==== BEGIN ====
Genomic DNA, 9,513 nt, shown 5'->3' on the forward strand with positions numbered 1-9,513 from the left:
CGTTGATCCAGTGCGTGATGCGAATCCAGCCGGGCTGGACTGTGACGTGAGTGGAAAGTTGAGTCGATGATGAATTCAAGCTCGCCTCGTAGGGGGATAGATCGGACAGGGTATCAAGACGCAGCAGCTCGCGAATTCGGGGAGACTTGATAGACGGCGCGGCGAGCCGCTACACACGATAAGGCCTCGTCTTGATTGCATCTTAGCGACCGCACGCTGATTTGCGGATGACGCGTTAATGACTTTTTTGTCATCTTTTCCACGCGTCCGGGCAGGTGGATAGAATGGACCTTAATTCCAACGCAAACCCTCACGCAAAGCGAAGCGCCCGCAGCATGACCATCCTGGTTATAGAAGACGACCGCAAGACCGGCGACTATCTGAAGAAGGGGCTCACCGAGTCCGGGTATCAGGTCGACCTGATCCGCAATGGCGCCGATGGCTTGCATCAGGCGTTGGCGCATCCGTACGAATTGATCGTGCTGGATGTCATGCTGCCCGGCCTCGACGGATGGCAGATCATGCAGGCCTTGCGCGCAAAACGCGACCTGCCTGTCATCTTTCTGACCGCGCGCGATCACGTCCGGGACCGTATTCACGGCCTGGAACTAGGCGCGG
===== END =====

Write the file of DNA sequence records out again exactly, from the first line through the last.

Genomic DNA, 9,513 nt, shown 5'->3' on the forward strand with positions numbered 1-9,513 from the left:
CGTTGATCCAGTGCGTGATGCGAATCCAGCCGGGCTGGACTGTGACGTGAGTGGAAAGTTGAGTCGATGATGAATTCAAGCTCGCCTCGTAGGGGGATAGATCGGACAGGGTATCAAGACGCAGCAGCTCGCGAATTCGGGGAGACTTGATAGACGGCGCGGCGAGCCGCTACACACGATAAGGCCTCGTCTTGATTGCATCTTAGCGACCGCACGCTGATTTGCGGATGACGCGTTAATGACTTTTTTGTCATCTTTTCCACGCGTCCGGGCAGGTGGATAGAATGGACCTTAATTCCAACGCAAACCCTCACGCAAAGCGAAGCGCCCGCAGCATGACCATCCTGGTTATAGAAGACGACCGCAAGACCGGCGACTATCTGAAGAAGGGGCTCACCGAGTCCGGGTATCAGGTCGACCTGATCCGCAATGGCGCCGATGGCTTGCATCAGGCGTTGGCGCATCCGTACGAATTGATCGTGCTGGATGTCATGCTGCCCGGCCTCGACGGATGGCAGATCATGCAGGCCTTGCGCGCAAAACGCGACCTGCCTGTCATCTTTCTGACCGCGCGCGATCACGTCCGGGACCGTATTCACGGCCTGGAACTAGGCGCGG